Night Of The Demon

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It’s always a pleasure when you find a classic horror film that contains elements that feel incredibly modern – well, they don’t come more modern feeling than Jacques Tourneur’s 1957 masterpiece, Night Of The Demon (sometimes known as Curse Of The Demon in the US) a movie that’s so ahead of it’s time in various ways, it’s truly exhilarating to watch.
Taking aspects of satanic panic and rural horror before they even were a thing, Tourneur followed up other incredibly stylish frighteners like Cat People and I Walked With A Zombie with possibly his greatest film as he cast an admirably mature eye over adapting the 1911 short story “Casting The Runes” and never once talks down to his audience despite all the creepy shenanigans at play.

A panicked Professor Harrington rushes to the home of his professional rival, Dr. Julian Karswell to beg for his forgiveness. It seems that Harrington was intending to expose the fact that Karswell is head of a Satanic cult, which is the secret behind his success and wealth and so in a return, the not-so-good doctor placed a curse on the Professor that he will die in a couple of days at the clawed hands of a fire demon. Despite promising that he’ll call off the demon the same way Harrington swore to kill the expose, Karswell knows full well that time is up and in his way home, his rival is torn apart by a gargantuan beast after crashing into some power lines with his car.
A short while later, professional sceptic Dr. John Holden arrives in Britain to attend the convention that was going to expose Karswell only to find out that things are not quite what they seem. While still determined to prove that Kaswell is a fraud, Karswell himself decides to meet with Holden and politely agrees to offer any help that is needed to aid him in his investigations, therefore disarming his latest enemy. More pieces of the puzzle are filled in by meeting Joanna, Harrington’s niece, who shows Holden proof that her uncle was terrified by the power displayed by this overly friendly and unassuming target of theirs.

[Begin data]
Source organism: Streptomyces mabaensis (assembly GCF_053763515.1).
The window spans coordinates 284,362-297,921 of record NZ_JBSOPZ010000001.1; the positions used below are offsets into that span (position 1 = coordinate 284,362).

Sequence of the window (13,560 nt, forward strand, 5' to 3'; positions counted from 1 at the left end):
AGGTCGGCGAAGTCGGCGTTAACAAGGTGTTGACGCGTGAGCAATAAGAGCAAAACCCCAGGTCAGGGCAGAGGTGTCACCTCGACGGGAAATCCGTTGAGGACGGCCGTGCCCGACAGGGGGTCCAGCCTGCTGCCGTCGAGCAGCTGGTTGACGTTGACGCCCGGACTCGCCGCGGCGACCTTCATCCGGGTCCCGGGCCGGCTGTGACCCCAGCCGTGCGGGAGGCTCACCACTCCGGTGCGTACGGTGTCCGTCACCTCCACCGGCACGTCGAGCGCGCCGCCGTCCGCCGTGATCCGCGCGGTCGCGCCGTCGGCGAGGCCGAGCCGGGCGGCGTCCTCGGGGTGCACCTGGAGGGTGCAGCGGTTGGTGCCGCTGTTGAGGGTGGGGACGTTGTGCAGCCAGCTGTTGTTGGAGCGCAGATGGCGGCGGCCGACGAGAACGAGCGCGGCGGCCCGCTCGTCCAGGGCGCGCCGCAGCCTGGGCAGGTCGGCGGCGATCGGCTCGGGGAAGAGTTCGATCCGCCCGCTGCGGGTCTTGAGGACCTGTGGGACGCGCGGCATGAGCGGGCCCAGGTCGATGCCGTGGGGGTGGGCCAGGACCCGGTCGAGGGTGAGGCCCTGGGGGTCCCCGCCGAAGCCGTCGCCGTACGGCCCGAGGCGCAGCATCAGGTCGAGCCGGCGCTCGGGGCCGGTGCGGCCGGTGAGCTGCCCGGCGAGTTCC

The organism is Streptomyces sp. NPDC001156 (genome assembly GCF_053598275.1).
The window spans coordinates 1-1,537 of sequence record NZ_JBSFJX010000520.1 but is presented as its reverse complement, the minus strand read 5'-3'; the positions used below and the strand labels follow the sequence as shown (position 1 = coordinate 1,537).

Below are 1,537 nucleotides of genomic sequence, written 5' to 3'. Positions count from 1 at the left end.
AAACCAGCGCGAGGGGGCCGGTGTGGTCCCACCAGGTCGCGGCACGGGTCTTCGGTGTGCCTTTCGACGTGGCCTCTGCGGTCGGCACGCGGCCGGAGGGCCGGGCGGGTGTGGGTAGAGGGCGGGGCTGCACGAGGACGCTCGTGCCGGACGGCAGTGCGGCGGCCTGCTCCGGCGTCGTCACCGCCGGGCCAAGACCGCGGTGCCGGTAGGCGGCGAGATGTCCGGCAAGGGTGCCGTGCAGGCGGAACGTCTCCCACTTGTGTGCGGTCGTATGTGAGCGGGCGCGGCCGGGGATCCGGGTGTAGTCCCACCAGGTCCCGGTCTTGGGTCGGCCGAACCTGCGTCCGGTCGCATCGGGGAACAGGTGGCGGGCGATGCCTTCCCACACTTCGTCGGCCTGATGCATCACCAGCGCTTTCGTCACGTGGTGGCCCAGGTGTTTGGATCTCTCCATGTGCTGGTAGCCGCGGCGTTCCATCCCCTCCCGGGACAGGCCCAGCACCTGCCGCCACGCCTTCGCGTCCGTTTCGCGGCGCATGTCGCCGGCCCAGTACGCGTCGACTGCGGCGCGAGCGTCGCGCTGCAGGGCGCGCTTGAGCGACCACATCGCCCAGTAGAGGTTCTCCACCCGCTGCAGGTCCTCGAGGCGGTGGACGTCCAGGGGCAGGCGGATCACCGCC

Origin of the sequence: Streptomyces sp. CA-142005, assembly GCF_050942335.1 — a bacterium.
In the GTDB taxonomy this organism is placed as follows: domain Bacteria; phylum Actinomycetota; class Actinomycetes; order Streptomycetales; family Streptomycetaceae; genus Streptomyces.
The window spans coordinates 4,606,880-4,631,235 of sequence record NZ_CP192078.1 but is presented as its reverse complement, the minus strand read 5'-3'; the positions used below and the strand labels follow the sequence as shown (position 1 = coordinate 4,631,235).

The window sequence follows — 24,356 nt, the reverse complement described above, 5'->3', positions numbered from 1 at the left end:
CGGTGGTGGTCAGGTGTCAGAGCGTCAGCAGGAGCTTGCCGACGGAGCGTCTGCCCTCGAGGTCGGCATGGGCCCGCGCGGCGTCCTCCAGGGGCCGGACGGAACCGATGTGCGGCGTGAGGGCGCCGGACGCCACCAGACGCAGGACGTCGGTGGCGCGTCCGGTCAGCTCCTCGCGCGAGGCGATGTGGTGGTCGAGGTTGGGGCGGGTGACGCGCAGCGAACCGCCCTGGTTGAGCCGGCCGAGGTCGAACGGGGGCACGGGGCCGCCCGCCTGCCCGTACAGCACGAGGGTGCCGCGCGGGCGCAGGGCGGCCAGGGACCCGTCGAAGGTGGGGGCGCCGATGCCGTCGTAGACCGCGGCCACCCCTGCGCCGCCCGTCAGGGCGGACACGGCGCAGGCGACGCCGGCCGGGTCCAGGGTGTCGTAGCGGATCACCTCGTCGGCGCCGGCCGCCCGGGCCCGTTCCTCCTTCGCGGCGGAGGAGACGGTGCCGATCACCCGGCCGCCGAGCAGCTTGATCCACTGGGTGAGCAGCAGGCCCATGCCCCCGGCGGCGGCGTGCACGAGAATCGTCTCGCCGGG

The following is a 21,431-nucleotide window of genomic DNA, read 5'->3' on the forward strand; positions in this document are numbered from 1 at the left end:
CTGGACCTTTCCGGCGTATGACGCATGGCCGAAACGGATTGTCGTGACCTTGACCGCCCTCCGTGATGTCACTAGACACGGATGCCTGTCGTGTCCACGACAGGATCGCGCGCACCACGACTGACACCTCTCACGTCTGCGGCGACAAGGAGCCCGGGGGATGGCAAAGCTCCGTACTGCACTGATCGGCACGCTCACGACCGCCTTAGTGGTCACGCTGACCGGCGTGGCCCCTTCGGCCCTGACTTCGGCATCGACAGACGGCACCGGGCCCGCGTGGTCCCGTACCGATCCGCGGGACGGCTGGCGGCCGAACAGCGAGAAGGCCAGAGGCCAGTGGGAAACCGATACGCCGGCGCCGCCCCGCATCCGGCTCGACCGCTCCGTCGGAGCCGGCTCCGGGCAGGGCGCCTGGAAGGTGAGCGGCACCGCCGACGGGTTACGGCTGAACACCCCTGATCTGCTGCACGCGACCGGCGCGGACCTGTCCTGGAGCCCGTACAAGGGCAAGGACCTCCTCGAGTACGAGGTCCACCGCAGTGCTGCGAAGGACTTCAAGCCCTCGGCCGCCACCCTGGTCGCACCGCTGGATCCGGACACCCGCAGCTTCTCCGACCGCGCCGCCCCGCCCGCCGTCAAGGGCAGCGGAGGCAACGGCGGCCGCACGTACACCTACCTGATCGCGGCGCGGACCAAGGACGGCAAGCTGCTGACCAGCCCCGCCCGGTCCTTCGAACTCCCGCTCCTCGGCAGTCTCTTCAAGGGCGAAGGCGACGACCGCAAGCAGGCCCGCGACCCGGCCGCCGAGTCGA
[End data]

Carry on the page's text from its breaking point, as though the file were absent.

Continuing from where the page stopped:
Of course, Karswell’s hospitality hides a smugly malevolent streak and before you can say “Oh fuck, I’ve been cursed!”, he reveals that he’s laid a hex on Holden too, giving him three short days to figure out what’s going on. However, a major disadvantage for our hero is that Holden simply refuses to believe the existence of demons and curses at all and even some instances of supernatural visions do nothing to change his outlook. So how exactly does a man discover how a deathly curse works and figure out how to reverse it in time before he gets torn to bits if he doesn’t even believe he’s in danger in the first place?

If this all sounds faintly familiar,  that’s because it’s essentially a far less gonzo version of Sam Raimi’s cartoonish shocker, Drag Me To Hell, but where that movie took great pains to make its ticking clock scenario as insane as possible, Night Of The Demon takes itself impressively seriously and attacks its world of runes and monstrous visions with the sort of respect you don’t usually get from horror flicks from the 50’s.